Poetry in song from Mormon Artist Group
Song/Cycles is the latest project from the NYC-based Mormon Artists Group. Featuring the work of 6 LDS poets (including Lance Larsen) set to music by LDS composers, the project comes in both a limited edition and a trade paperback. The limited edition version includes audio recordings of performances of the song cycles.
*This post originally had the deadline as Oct. 15 for the Sunstone contests; it’s actually Oct. 31.
Mormon Artist Magazine interviewed me for their latest issue (Issue 10). You can find my interview here.
Mormon Artist Magazine Literature editor and fellow AMVer Katherine Morris suggested I post here at AMV questions and answers cut from the interview. So, for your reading pleasure:
There also seems to be an underlying theme of agency in your writing: “[I]t enables those who read or hear it to create choices for themselves”. How does the concept of agency inform your writing?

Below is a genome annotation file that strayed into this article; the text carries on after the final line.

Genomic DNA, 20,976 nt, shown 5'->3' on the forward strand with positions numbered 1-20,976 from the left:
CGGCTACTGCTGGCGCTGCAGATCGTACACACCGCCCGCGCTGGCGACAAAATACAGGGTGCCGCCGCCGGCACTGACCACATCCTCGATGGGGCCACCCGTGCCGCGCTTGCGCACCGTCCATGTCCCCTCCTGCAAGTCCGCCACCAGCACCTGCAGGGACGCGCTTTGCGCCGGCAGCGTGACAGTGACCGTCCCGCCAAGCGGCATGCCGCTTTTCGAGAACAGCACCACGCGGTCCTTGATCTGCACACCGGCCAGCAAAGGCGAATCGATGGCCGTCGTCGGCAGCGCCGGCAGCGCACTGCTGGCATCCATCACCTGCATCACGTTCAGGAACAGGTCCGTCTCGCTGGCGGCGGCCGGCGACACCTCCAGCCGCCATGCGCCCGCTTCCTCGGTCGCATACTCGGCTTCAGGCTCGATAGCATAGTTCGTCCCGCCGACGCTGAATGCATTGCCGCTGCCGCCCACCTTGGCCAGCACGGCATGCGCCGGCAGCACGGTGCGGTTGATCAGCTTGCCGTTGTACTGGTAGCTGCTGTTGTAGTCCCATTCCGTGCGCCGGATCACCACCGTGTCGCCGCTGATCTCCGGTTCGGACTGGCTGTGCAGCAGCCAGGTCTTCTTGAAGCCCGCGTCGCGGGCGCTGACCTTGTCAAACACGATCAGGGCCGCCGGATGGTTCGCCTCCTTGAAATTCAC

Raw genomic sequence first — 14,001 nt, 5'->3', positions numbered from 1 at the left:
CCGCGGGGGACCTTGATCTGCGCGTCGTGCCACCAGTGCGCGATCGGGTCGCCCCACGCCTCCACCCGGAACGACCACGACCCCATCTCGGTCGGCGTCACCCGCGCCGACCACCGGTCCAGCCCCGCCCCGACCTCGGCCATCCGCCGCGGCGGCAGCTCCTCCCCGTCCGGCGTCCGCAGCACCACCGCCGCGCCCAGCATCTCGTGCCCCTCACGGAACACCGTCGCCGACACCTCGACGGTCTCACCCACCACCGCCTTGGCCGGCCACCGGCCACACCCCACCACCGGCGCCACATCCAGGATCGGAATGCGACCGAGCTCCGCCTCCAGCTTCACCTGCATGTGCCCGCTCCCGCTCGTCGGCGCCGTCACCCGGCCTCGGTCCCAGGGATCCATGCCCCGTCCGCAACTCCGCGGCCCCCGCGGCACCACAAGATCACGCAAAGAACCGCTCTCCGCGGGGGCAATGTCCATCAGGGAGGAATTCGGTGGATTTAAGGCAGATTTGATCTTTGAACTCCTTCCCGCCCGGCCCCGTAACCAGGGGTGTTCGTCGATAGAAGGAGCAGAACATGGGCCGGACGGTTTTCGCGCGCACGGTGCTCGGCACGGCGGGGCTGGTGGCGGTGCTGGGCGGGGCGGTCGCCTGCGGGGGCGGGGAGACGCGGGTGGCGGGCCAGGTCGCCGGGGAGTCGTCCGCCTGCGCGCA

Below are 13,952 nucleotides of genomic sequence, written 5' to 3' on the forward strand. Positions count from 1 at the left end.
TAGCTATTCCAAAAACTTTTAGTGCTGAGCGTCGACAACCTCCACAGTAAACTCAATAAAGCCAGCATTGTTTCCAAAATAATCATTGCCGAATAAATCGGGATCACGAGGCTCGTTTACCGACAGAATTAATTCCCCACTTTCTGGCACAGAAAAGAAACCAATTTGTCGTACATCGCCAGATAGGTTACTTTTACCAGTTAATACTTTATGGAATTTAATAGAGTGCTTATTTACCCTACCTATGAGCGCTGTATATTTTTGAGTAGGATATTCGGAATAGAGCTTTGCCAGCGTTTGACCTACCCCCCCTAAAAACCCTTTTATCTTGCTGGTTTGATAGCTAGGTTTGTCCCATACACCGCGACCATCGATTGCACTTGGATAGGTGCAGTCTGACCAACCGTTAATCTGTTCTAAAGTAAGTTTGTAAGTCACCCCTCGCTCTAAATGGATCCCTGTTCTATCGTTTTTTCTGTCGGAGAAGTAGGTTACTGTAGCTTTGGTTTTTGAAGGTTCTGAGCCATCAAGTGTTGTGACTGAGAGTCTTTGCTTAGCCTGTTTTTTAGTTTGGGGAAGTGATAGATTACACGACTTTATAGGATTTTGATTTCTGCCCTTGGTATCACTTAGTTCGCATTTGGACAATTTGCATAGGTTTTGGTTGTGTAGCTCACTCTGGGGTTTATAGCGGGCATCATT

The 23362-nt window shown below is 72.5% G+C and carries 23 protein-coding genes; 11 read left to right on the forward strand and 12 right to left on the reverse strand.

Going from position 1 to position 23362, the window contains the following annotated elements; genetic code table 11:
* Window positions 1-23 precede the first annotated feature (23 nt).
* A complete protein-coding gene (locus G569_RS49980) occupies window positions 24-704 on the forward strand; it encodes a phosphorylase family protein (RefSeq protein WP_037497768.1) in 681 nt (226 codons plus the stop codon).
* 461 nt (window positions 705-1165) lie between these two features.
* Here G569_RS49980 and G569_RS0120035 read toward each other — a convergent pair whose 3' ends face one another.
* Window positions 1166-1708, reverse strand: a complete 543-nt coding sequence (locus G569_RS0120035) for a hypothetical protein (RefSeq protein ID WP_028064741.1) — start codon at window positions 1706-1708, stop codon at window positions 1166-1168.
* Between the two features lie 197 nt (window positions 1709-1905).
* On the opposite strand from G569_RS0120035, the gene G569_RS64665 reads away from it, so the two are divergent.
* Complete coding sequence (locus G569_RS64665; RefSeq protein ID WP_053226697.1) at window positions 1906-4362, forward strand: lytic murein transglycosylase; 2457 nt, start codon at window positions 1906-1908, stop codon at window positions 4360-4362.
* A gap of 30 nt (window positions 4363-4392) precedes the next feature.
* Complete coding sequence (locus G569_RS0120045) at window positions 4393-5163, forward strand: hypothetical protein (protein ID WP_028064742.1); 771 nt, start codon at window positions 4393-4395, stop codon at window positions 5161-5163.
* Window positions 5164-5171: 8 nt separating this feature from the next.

The “It” here refers to “sustainable language.” Sustainable language is creative, proactive, productive language that effectively sparks others to create their own risk-choice spectrums and generate possibilities for themselves. It’s the language of life. Sustainable language goes out on its faith in others’ creativity, creative drive being a far more commonplace phenomenon in all levels of society than is popularly supposed. Good language–sustainable language–allows for that creativity and invigorates human agency. Continue reading “Mormon Artist Magazine interview–three cut Qs & As”